- Publish Date: Aug 18, 2009
What island produces more wine than New Zealand, Austria and Hungary combined? Why that would be Sicily, the beautiful island nestled right at the toe of Italy’s boot. Though perhaps best known as the birth place of Don Corleone and for its production of the sweet, fortified Marsala, Sicily is beginning to change its image (well, at least when it comes to wine).
The hot, arid climate and rich soil make for excellent growing conditions that up-and-coming Sicilian winemakers are using to concentrate on the lesser-known native varietals. The result are some truly great wines. Insolia, Damaschino or Grillo are usually blended with Chardonnay, and the island’s best-known varietal is Nero d’Aavola. A unique red grape, it is often compared to Syrah and yields a delicious, earthy wine. Nero d'Avola usually draws a “hate it” or “love it” response, but hey, that seems to fit most people’s relationship with the mafia as well...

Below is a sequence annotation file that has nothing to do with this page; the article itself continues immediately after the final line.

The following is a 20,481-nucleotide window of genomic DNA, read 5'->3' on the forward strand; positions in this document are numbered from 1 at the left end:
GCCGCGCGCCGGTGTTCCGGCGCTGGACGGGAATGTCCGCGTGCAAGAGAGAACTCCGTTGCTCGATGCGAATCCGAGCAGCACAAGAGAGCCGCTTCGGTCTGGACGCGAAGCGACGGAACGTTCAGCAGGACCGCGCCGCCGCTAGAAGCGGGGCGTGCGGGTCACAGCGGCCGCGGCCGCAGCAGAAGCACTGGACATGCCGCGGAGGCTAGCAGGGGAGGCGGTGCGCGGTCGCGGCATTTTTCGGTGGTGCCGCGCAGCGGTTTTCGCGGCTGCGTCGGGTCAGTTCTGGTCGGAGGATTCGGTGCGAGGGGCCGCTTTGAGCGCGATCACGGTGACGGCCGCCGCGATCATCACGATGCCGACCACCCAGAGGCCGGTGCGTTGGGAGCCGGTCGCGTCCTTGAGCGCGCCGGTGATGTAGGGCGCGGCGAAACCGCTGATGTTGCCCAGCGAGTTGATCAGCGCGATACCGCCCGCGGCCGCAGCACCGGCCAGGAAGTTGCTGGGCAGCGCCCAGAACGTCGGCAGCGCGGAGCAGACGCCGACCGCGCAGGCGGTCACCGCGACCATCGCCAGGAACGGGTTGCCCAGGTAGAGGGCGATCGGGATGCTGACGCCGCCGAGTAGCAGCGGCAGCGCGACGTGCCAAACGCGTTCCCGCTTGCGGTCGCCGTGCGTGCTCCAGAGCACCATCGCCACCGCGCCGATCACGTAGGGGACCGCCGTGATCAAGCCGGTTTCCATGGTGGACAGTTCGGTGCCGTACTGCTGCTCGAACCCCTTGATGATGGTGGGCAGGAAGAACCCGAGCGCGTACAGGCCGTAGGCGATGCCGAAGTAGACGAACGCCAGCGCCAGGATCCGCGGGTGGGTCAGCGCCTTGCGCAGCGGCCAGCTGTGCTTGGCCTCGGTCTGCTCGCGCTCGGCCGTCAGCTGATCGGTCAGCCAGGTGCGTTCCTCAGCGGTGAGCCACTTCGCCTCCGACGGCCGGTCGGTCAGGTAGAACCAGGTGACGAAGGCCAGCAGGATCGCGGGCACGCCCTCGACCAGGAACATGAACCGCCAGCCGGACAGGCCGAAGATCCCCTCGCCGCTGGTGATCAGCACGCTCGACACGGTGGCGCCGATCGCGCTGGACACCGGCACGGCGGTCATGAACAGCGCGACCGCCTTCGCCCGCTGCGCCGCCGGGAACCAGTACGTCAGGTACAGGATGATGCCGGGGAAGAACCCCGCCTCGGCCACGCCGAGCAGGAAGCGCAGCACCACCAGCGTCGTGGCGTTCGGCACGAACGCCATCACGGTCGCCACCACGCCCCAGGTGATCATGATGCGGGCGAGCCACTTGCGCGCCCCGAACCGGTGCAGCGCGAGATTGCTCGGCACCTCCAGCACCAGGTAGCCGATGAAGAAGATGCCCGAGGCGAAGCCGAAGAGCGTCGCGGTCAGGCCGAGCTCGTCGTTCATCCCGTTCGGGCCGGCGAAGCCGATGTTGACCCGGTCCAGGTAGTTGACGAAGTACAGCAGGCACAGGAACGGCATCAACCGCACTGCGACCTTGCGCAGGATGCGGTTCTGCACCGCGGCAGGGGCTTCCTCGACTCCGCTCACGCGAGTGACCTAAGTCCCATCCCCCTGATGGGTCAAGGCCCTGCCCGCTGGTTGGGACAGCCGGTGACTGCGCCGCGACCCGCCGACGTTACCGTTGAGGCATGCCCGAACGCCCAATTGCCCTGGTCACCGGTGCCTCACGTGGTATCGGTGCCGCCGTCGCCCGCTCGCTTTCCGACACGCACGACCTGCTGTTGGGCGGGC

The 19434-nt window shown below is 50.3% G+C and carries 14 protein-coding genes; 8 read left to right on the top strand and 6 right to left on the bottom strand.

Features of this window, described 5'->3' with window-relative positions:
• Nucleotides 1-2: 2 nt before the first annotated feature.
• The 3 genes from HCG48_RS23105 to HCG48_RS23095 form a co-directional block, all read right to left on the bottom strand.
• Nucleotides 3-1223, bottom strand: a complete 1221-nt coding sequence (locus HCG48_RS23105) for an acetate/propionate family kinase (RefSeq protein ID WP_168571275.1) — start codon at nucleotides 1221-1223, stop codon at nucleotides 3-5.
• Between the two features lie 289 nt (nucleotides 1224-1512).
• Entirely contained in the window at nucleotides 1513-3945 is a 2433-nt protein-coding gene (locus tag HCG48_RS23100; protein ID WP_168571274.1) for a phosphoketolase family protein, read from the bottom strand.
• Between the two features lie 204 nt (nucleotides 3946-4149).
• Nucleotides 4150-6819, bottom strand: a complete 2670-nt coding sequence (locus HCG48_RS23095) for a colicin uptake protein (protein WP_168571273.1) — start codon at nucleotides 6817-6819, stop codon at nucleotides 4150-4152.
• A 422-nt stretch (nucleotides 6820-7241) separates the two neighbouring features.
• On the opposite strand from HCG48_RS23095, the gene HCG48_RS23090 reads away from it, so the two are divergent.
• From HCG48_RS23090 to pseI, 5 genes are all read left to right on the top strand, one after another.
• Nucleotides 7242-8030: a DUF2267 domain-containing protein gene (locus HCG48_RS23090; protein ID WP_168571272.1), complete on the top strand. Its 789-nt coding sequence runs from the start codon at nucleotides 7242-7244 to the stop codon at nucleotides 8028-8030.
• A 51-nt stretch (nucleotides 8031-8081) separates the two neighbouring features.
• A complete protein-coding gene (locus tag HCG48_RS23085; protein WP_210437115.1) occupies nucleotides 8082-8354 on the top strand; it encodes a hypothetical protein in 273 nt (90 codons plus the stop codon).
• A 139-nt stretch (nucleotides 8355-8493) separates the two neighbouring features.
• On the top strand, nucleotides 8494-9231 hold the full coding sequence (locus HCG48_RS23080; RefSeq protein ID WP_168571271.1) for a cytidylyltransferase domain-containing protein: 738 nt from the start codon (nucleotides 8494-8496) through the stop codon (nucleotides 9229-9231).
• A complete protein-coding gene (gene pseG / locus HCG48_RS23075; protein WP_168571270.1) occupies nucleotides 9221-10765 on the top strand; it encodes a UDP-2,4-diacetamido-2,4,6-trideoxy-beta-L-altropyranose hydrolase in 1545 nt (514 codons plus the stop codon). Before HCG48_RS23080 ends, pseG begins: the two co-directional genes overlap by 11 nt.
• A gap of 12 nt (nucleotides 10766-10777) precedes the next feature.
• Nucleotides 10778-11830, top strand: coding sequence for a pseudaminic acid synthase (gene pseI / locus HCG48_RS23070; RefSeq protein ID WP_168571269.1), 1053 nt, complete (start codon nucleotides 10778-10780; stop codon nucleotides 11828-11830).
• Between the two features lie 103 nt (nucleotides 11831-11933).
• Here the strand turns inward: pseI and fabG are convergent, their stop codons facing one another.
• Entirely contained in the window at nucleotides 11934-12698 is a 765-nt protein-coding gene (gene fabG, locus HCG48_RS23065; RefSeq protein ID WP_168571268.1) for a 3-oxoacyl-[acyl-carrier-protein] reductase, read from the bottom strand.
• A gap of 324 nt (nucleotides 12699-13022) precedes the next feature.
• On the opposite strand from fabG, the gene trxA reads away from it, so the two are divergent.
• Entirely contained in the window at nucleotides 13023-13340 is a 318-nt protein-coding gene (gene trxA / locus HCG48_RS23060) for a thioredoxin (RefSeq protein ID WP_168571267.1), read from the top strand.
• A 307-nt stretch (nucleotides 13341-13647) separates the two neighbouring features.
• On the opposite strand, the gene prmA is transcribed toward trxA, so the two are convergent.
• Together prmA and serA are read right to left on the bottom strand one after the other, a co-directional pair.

Fazio Wine Company, located in the Northwest corner of Sicily, is one winery helping to change the image of Sicilian wine from mass produced Marsala to one of high-quality, small-batch wines made from indigenous grapes. You can taste their Nero d’Aavola, or an Insolia (indigenous Sicilian white wine varietal)-Chardonnay blend for the true taste of Sicilian wine.
And remember, wines from Sicily are something you should probably try, if you don't wanna be sleeping with the fishes.